WASHINGTON - Connecticut Attorney General Richard Blumenthal has filed motions to remand back to state court the lawsuits he filed this summer against the three major credit rating agencies.

The legal actions allege that the agencies gave municipalities and their bonds lower credit ratings than were merited, costing taxpayers millions of dollars in unnecessary bond insurance and higher interest rates.

The procedural motions, which are virtually identical and were filed Sept. 29, roughly a month after attorneys for the Moody's Corp., Fitch Inc., and the McGraw-Hill Cos., the parent company of Standard & Poor's, moved the suits to the federal district court of Connecticut, in Hartford. The rating agencies argued that the parties to the cases have a "diversity of citizenship" - meaning they are citizens of different states - and that a federal court was therefore best suited to hear the case. All three rating agencies are based in New York City.

But in his motion last week to remand the cases back to the Connecticut Superior Court, Blumenthal argues that state "has a clear and compelling sovereign interest in this case" based on its own "unfair trade practice" law. The law authorizes the commissioner of the state Department of Consumer Protection to instruct the attorney general's office to bring suits in state court against "persons" suspected of violating the act. Corporations are considered "persons" for the purposes of the law.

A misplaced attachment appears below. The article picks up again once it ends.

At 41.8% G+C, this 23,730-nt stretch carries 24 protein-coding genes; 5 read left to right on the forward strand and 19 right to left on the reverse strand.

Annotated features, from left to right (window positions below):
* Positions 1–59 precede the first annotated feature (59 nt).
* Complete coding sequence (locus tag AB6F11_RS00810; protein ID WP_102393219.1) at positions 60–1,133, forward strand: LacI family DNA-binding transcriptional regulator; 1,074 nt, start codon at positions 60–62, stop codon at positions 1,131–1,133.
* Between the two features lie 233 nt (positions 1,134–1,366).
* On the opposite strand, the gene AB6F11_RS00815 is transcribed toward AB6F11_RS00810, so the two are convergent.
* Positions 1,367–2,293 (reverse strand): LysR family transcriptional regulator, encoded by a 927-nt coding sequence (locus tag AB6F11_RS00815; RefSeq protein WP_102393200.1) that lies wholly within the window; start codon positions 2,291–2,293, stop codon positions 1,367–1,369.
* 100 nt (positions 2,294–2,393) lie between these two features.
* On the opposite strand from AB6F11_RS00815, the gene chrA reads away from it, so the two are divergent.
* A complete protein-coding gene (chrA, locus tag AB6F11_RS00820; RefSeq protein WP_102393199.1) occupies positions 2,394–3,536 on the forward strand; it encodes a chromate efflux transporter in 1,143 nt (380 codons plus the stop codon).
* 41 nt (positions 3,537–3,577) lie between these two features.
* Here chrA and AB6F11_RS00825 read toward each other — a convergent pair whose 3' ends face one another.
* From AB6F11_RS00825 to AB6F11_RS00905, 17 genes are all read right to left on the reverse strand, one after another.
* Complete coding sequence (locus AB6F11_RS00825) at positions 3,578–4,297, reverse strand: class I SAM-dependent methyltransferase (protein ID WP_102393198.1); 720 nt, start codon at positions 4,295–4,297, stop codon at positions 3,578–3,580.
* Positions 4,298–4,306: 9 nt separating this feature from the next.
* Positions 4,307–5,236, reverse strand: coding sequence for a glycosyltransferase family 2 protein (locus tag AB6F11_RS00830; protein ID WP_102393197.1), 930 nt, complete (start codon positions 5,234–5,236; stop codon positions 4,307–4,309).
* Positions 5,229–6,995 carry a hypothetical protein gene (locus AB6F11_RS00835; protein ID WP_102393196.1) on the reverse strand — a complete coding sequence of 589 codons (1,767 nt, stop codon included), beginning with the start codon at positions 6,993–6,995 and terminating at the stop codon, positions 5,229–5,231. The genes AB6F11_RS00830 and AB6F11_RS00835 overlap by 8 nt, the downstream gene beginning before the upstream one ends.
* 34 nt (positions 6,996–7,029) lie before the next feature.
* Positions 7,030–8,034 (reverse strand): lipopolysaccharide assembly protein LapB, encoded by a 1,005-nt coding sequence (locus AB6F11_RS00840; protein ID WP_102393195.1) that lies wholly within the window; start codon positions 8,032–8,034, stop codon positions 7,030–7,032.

Blumenthal filed his suit against the three rating agencies in late July, on the same day that the House Financial Services Committee approved a bill that would require the agencies to rate municipal general obligation bonds and other debt solely on the basis of repayment. The bill, which was not voted on by the full House before it went on recess, followed a push by issuers to convince rating agencies to switch to a "global" rating scale for municipal debt.

"All three credit rating agencies systematically and intentionally gave lower credit ratings to bonds issued by states, municipalities, and other public entities as compared to corporate and other forms of debt with similar or even worse rates of default," Blumenthal said in July.

The motions to remand said that the rating agencies' attempts to move the cases to federal court are "defective" because they are premised on "mischaracterizing the state's complaint as seeking recovery on behalf of a subset of Connecticut citizens."

"The complaint makes no such claim," the motion said, adding that the state's citizens have been harmed by the rating agencies's "illegal conduct and that the state is entitled to the equitable remedies expressly provided for by Connecticut law."

The rating agencies had slowly come to embrace a global ratings scale, but Fitch and Moody's said this week that they would delay implementing the changes because of the financial crisis.

Frank Briamonte, senior director for corporate communications at McGraw-Hill, reiterated yesterday the firm's belief that the suit has no merit.

"We continue to believe the suit is without merit and will vigorously defend against it," he said.

A spokesman for Moody's also said the suit was without merit and that the firm will fight it. A Fitch spokesman declined to comment.

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